Discover more from Brighter Days, Darker Nights
Do your pets need blue-blockers?
My opinion of blue blockers for families, a roundup of my Fall activities, and lots of circadian and quantum biology learning opportunities
Blue blocking glasses have proven useful as an alternative to enforced darkness regimes in acute mental health situations1. They can also be helpful for everyday use, as my new Substack friendrecently wrote about here.
Anectdotally, I know personally that blue-blocking have helped many, many people improve their sleep and overall wellbeing.
However, I don’t generally recommend these glasses to families for everyday use. I thought it would be interesting to share about why that is in today’s post. After that, I’ve included a bunch of roundup style links to things I have been working on and that will be happening in the near future that you can participate with.
The biggest news of all is that I have created a new community learning space here on Substack all about applying circadian and quantum biology to the childbearing year. This community is for parents and practitioners who want to learn and then go on to teach this information. With that aim, I’m creating content in the community that is more systematic and organized, with homework exercises, accountability calls, and other activities to help the knowledge sink in.
You can preview the entire first year “curriculum” I will be creating and releasing across the rest of 2023-2024.
Each new lesson will be punctuated by a group call for Q&A - tentatively Saturday mornings based on everyone’s scheduling needs.
For current wellness or perinatal practitioners who already have a business to integrate this learning into, I’m offering twelve 1-1 calls to support you in implementing this information in your business in the premium Practitioner’s tier. At a value of $120 per call, this alone covers the cost of the program and makes the learning resources and group calls essentially free for people ready to make this kind of a commitment to their professional development.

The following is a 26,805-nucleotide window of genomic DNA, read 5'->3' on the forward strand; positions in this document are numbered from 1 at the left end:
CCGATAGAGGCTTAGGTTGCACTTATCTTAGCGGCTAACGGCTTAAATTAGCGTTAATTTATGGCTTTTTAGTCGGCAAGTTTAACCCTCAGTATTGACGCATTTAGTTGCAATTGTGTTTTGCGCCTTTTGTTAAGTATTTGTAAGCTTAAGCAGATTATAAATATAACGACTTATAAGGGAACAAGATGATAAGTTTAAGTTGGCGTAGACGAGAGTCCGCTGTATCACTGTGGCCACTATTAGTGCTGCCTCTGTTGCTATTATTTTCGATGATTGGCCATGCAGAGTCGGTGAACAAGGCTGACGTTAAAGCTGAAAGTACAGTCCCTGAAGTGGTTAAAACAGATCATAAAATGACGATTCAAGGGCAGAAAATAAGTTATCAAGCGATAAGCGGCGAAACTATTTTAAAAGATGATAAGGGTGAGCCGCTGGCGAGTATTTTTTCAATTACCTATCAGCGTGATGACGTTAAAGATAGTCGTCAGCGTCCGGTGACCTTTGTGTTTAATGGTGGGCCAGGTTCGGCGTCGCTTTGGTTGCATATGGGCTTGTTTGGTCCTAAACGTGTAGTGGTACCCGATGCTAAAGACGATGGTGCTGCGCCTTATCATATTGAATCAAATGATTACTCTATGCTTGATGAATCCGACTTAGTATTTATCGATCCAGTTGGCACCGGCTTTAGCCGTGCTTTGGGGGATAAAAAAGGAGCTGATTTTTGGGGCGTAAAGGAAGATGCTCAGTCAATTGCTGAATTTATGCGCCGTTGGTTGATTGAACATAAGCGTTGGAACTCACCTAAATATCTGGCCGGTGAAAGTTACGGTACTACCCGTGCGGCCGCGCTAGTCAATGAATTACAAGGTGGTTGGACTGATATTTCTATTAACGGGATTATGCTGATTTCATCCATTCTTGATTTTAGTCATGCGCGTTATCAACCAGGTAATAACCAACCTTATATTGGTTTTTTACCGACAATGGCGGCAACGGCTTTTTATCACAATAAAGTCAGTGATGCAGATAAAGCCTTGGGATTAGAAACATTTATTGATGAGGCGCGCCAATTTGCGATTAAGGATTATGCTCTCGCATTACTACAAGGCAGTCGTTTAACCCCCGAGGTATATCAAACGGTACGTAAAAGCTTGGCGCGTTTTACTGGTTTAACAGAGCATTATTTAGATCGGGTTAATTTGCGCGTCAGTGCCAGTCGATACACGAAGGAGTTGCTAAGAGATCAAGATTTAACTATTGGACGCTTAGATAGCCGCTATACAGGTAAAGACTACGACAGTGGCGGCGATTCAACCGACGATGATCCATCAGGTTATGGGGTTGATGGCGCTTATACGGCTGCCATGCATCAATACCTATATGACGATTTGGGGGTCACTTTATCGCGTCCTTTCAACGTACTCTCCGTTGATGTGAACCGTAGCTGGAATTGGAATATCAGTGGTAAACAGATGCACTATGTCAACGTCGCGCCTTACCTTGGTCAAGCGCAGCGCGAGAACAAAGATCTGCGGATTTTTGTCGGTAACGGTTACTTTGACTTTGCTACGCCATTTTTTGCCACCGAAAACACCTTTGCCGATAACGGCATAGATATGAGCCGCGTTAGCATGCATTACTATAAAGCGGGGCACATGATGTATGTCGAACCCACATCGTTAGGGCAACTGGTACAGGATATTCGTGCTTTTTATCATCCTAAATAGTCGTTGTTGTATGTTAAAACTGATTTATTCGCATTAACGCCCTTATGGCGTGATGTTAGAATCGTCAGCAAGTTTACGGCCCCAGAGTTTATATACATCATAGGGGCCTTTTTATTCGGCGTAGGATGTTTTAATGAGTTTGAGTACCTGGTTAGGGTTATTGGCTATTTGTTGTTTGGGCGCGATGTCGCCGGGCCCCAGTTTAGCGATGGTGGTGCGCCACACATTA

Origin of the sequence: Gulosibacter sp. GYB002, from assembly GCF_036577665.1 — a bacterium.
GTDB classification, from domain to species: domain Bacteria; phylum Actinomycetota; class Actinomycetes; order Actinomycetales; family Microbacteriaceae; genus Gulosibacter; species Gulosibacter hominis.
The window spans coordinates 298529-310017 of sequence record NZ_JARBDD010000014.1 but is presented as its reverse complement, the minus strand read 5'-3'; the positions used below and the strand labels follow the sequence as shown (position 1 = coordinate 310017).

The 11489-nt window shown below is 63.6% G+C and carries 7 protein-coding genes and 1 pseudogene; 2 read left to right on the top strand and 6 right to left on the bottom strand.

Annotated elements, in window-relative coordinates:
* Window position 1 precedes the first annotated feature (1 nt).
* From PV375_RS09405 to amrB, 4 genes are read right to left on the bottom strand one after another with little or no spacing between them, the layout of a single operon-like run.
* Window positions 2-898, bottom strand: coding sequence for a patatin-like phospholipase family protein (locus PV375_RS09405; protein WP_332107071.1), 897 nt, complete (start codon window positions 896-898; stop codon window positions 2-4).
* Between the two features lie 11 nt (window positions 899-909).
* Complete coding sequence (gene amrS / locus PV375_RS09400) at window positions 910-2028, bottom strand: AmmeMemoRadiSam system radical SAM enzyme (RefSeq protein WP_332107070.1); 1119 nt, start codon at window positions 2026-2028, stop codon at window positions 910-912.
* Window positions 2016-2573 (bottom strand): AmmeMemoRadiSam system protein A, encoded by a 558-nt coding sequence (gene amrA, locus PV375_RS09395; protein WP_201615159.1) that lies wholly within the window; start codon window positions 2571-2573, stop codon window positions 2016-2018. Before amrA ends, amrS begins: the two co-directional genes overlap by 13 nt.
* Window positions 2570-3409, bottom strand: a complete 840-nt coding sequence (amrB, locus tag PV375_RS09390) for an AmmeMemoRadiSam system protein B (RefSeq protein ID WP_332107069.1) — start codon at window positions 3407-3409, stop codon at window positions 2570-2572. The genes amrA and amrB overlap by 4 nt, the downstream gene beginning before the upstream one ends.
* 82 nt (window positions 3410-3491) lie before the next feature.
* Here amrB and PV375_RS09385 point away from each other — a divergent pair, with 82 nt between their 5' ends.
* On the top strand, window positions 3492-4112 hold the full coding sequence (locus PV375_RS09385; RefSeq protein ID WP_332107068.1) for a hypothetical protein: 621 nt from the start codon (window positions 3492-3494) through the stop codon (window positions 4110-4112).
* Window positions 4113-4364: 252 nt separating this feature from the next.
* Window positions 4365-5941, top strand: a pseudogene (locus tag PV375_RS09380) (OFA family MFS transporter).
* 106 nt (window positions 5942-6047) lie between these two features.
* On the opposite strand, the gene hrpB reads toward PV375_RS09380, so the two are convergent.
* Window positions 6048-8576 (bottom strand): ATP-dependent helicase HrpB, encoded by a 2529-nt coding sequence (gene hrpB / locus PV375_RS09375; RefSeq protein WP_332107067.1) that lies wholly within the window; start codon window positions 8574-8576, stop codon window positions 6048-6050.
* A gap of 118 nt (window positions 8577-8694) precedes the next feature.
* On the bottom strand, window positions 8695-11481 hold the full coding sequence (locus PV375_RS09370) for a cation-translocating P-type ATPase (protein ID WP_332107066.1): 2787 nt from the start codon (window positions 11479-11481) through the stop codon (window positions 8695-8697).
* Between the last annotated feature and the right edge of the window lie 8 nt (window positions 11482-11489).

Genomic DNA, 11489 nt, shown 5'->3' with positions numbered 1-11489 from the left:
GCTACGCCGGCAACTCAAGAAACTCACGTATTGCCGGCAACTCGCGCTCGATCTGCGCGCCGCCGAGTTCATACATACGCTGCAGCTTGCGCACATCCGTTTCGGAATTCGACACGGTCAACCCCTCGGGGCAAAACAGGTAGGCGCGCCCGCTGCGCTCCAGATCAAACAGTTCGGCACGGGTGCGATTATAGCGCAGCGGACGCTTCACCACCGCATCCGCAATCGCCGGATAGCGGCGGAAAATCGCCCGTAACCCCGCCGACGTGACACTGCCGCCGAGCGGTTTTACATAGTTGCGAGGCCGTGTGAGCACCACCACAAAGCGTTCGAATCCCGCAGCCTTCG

If you think this circadian and quantum learning community might be something you are interested in, sign up below to get a link for a free clarity call (and we can also use that time to do a quick 1-1 evaluation of your current lifestyle and Q&A about any things you have been wondering about with regard to circadian and quantum wellness or your wellness/perinatal business):
I hope to see you over there in The Circadian and Quantum Birth Community! Now, let’s get to today’s topic of blue blocking glasses. These glasses have become kind of an icon of the circadian lifestyle, and I have used them in the past myself. However, I’ve grown away from them and a lot of that has to do with my growing family.
Here’s why I don’t think blue-blocking glasses work well for most families:
Babies and young kids, who are the least likely to wear their glasses, are most vulnerable to circadian disruption from light at night2.
The skin has photoreceptors3, too, and glasses don’t cover them.
Light can still trigger cortisol release if it is too bright, even if it doesn’t contain any blue frequencies.4
The larger the family—and especially if the family has anyone requiring prescription lenses—the cost of quality blue-blocking glasses can be quite high once you start thinking about replacements when glasses get lost, broken, or the prescription changes.
And here’s what I recommend instead of blue-blocking glasses:
One thing only: Tune the entire household nighttime light environment.
Designing a completely circadian nighttime light environment for your family is well worth the effort.
What would an ideal circadian night look like?
A nighttime light environment should have lighting that is warm, low, and shielded. In other words: